New MSU business incubator offers hope for economic recovery

September 18, 2012 10:19:32 AM

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Despite heavy rain, the grand opening of the new business incubator at the Thad Cochran Research, Technology and Economic Development Park drew a large, prominent crowd on Monday, filling the conference room nearly to capacity. 

 

But as far as office space is concerned, the new 20,000-square-foot building, which will also house operations for silicon carbide manufacturer II-VI Inc., was booked up long ago. 

 

A circulating sea of suits, smiles and handshakes preceded the grand opening, which saw Mississippi State University officials and state representatives from the nation's capital express their gratitude and extend their support for the new building and the companies it will accommodate. 

 

Funded by grants from the U.S. Department of Commerce's National Institute of Standards and Technology and the Mississippi Development Authority, the building currently has 11 tenants, a mix of faculty, student and community start-ups, which are creating 100 new jobs. 

 

For MSU President Mark Keenum, the new space is just in time. 

 

"This comes not too soon for all of us," he said. "We have a great need for new incubator space to accommodate the outgrowth of our research enterprises." 

 

The university has spun off an average of four new faculty lead companies and eight student start-ups over the last few years, Keenum added, and with MSU's strategic plan for the next five years including a 25 percent increase in the rate of university start-ups, those numbers will likely grow. 

 

U.S. Sen. Thad Cochran, whose name the research park honors, stressed the significance of the research and leadership at the university and in the city of Starkville. 

 

"We are bringing together the best qualified and most creative minds to work together to demonstrate the rewards of innovation and entrepreneurship," Cochran said.  

 

And that applies to the Thad Cochran Research, Technology and Economic Development Park as a whole, as Greg Bohach, MSU's vice president for agriculture, forestry and veterinary medicine and president of the MSU RTC board of directors, knows all too well.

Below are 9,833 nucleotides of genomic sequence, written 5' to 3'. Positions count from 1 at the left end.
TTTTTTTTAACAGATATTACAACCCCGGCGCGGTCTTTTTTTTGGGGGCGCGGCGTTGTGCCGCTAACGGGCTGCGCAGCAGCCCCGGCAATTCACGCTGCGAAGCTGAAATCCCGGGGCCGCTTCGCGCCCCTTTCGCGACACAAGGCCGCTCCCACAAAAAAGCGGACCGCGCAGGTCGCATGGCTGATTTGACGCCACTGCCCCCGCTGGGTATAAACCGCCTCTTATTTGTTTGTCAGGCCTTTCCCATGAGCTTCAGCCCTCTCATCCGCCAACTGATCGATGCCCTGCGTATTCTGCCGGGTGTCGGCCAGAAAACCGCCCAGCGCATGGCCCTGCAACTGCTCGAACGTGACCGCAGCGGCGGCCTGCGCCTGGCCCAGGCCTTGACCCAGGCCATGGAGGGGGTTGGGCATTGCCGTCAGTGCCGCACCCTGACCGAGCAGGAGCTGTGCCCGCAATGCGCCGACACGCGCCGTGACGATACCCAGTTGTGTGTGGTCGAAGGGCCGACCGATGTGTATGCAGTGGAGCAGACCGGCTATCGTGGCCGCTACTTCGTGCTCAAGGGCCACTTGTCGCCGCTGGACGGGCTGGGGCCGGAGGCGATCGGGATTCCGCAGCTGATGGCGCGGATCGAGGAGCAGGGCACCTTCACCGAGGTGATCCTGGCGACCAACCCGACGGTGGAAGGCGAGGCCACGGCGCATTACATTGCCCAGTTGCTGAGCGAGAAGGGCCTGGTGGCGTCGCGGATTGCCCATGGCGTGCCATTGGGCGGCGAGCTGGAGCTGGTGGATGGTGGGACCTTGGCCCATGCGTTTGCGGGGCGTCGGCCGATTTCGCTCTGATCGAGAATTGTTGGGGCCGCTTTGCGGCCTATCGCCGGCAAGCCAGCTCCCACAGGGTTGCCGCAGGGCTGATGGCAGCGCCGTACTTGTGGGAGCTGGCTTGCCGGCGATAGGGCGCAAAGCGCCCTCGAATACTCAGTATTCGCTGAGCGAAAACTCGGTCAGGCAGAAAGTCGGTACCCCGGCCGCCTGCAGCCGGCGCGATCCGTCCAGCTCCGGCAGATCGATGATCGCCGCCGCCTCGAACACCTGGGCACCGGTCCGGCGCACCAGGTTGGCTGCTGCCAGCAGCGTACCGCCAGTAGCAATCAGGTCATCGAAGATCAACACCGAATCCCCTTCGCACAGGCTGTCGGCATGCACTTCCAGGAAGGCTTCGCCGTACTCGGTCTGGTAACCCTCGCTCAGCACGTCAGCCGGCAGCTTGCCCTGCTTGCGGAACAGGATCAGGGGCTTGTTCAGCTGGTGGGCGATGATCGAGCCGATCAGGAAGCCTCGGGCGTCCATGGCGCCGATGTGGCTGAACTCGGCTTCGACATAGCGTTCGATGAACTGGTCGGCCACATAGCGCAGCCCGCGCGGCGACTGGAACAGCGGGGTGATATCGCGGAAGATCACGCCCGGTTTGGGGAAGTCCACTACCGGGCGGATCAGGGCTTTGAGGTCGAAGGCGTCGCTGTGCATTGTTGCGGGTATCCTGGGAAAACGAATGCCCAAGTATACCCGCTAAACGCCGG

Bohach provided some impressive statistics to emphasize the impact of the research facilities -- the research park employs over 1,500 people with an average salary of $72,500, there are 417,000-square-feet of office and laboratory space and private investment exceeds $80 million. 

 

saying how great it was to hear those statistics, U.S. Sen. Roger Wicker pointed to the 100 jobs the new building is creating as the key to curing the nation's unemployment woes. 

 

"It's great when you get a steel mill in town. It's great when a Nissan picks Mississippi," Wicker said. "But that's not how we tackle job creation in America...we create jobs at the small business level, 100 jobs at a time.  

 

"We do it with start-ups and affirming entrepreneurship, just as II-VI has done." 

 

With the wide range of technological research conducted at MSU, it's hard to imagine the university is behind when it comes to cellular devices, like smart phones and the technology that comes with them. 

 

And U.S. Rep. Gregg Harper said not only is MSU is far from behind, but the university and its researchers are, "on the cutting edge," especially in the app economy. According to Harper, MSU will be in an excellent position to capitalize thanks to the devotion from all levels. 

 

"You are leading research not just in the United States, but around the world," he said. "This is the beginning of greater days ahead." 

 

MSU has a successful history with business incubation, opening its first shared business space building in the late 1980s, and three more since. When David Shaw, vice president of research and economic development, spoke with the Dispatch at the beginning of September, he said it has been a catalyst in the growth at the research park and the university. 

 

"We always work to be sure we have space available," Shaw said. "When MDA calls and says a company is coming tomorrow, can we tour? We drop everything. We keep pristine-looking space available so they can visualize, 'Hey I can see my business in this space.'" 

 

Though the pristine space might have impressed II-VI Inc. and its Executive Vice President Vincent Mattera, it was something else that guaranteed the global high tech manufacturer would sign the proverbial dotted line. 

 

"Your support between academia and high-tech industry has long been a source of confidence that we have come to develop about our growth prospects in Mississippi and from Mississippi," Mattera said. "We can... match the talent we need with the opportunities we have to grow. 

 

"We evaluated several communities around the country and chose Starkville because of the strong support we received from the various government and economic development agencies." 

 

Mattera, like everyone else, praised that relevant research done at MSU. 

 

Without missing a beat, Shaw said the discussions about the next incubator have already. 

 

"We're already beginning discussions of what our fifth incubator building is going to look like," he said. "Our brightest days are yet to come."